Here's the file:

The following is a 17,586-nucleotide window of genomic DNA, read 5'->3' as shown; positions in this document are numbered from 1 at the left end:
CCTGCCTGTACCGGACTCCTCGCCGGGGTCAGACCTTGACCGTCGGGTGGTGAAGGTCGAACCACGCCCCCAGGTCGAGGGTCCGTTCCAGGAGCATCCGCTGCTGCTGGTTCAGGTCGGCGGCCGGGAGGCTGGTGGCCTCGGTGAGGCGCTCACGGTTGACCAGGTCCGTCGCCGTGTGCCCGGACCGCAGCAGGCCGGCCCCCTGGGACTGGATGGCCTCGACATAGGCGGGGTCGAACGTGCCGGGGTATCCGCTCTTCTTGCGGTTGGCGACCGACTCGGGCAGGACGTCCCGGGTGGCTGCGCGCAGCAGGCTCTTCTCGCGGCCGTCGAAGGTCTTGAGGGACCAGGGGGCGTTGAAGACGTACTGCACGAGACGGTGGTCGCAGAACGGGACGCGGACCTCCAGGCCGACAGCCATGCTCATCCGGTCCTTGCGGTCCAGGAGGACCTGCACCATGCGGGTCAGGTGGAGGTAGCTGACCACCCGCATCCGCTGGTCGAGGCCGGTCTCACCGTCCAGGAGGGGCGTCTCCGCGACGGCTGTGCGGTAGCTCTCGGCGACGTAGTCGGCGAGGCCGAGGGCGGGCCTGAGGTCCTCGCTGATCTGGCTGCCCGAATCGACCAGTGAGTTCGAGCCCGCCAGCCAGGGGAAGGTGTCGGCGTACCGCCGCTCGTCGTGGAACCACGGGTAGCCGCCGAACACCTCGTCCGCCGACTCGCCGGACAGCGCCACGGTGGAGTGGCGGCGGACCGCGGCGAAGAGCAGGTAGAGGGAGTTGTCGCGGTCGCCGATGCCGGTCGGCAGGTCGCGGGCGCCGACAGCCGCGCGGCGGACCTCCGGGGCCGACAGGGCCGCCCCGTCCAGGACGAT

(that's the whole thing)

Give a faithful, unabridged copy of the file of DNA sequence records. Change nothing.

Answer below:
The following is a 17,586-nucleotide window of genomic DNA, read 5'->3' as shown; positions in this document are numbered from 1 at the left end:
CCTGCCTGTACCGGACTCCTCGCCGGGGTCAGACCTTGACCGTCGGGTGGTGAAGGTCGAACCACGCCCCCAGGTCGAGGGTCCGTTCCAGGAGCATCCGCTGCTGCTGGTTCAGGTCGGCGGCCGGGAGGCTGGTGGCCTCGGTGAGGCGCTCACGGTTGACCAGGTCCGTCGCCGTGTGCCCGGACCGCAGCAGGCCGGCCCCCTGGGACTGGATGGCCTCGACATAGGCGGGGTCGAACGTGCCGGGGTATCCGCTCTTCTTGCGGTTGGCGACCGACTCGGGCAGGACGTCCCGGGTGGCTGCGCGCAGCAGGCTCTTCTCGCGGCCGTCGAAGGTCTTGAGGGACCAGGGGGCGTTGAAGACGTACTGCACGAGACGGTGGTCGCAGAACGGGACGCGGACCTCCAGGCCGACAGCCATGCTCATCCGGTCCTTGCGGTCCAGGAGGACCTGCACCATGCGGGTCAGGTGGAGGTAGCTGACCACCCGCATCCGCTGGTCGAGGCCGGTCTCACCGTCCAGGAGGGGCGTCTCCGCGACGGCTGTGCGGTAGCTCTCGGCGACGTAGTCGGCGAGGCCGAGGGCGGGCCTGAGGTCCTCGCTGATCTGGCTGCCCGAATCGACCAGTGAGTTCGAGCCCGCCAGCCAGGGGAAGGTGTCGGCGTACCGCCGCTCGTCGTGGAACCACGGGTAGCCGCCGAACACCTCGTCCGCCGACTCGCCGGACAGCGCCACGGTGGAGTGGCGGCGGACCGCGGCGAAGAGCAGGTAGAGGGAGTTGTCGCGGTCGCCGATGCCGGTCGGCAGGTCGCGGGCGCCGACAGCCGCGCGGCGGACCTCCGGGGCCGACAGGGCCGCCCCGTCCAGGACGAT